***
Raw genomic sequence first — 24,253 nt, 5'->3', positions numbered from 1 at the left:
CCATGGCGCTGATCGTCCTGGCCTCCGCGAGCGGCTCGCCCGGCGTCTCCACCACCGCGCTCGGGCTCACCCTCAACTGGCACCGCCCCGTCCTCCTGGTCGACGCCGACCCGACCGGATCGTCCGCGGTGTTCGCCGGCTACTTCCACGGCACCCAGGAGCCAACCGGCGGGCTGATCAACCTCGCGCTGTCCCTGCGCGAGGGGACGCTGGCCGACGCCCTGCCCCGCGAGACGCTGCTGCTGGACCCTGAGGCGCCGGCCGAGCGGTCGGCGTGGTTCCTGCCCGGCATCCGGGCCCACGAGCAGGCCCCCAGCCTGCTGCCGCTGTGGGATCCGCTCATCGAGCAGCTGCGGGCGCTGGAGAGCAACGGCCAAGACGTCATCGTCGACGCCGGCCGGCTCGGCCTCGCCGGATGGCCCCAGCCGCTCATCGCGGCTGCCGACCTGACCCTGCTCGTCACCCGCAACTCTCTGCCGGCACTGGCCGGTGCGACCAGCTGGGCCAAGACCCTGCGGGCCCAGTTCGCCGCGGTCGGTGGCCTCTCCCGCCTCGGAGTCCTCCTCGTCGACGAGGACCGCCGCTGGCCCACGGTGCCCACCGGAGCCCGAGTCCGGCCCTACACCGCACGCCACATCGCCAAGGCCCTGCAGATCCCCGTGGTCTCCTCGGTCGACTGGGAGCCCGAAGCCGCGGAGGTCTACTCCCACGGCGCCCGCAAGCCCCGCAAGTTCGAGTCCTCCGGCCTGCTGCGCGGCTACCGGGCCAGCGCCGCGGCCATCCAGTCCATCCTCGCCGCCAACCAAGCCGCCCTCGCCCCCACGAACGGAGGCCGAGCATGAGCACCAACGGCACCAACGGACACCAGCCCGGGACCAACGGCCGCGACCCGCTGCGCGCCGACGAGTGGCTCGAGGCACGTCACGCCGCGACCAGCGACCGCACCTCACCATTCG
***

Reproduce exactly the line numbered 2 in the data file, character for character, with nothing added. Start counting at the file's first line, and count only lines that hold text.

CCATGGCGCTGATCGTCCTGGCCTCCGCGAGCGGCTCGCCCGGCGTCTCCACCACCGCGCTCGGGCTCACCCTCAACTGGCACCGCCCCGTCCTCCTGGTCGACGCCGACCCGACCGGATCGTCCGCGGTGTTCGCCGGCTACTTCCACGGCACCCAGGAGCCAACCGGCGGGCTGATCAACCTCGCGCTGTCCCTGCGCGAGGGGACGCTGGCCGACGCCCTGCCCCGCGAGACGCTGCTGCTGGACCCTGAGGCGCCGGCCGAGCGGTCGGCGTGGTTCCTGCCCGGCATCCGGGCCCACGAGCAGGCCCCCAGCCTGCTGCCGCTGTGGGATCCGCTCATCGAGCAGCTGCGGGCGCTGGAGAGCAACGGCCAAGACGTCATCGTCGACGCCGGCCGGCTCGGCCTCGCCGGATGGCCCCAGCCGCTCATCGCGGCTGCCGACCTGACCCTGCTCGTCACCCGCAACTCTCTGCCGGCACTGGCCGGTGCGACCAGCTGGGCCAAGACCCTGCGGGCCCAGTTCGCCGCGGTCGGTGGCCTCTCCCGCCTCGGAGTCCTCCTCGTCGACGAGGACCGCCGCTGGCCCACGGTGCCCACCGGAGCCCGAGTCCGGCCCTACACCGCACGCCACATCGCCAAGGCCCTGCAGATCCCCGTGGTCTCCTCGGTCGACTGGGAGCCCGAAGCCGCGGAGGTCTACTCCCACGGCGCCCGCAAGCCCCGCAAGTTCGAGTCCTCCGGCCTGCTGCGCGGCTACCGGGCCAGCGCCGCGGCCATCCAGTCCATCCTCGCCGCCAACCAAGCCGCCCTCGCCCCCACGAACGGAGGCCGAGCATGAGCACCAACGGCACCAACGGACACCAGCCCGGGACCAACGGCCGCGACCCGCTGCGCGCCGACGAGTGGCTCGAGGCACGTCACGCCGCGACCAGCGACCGCACCTCACCATTCG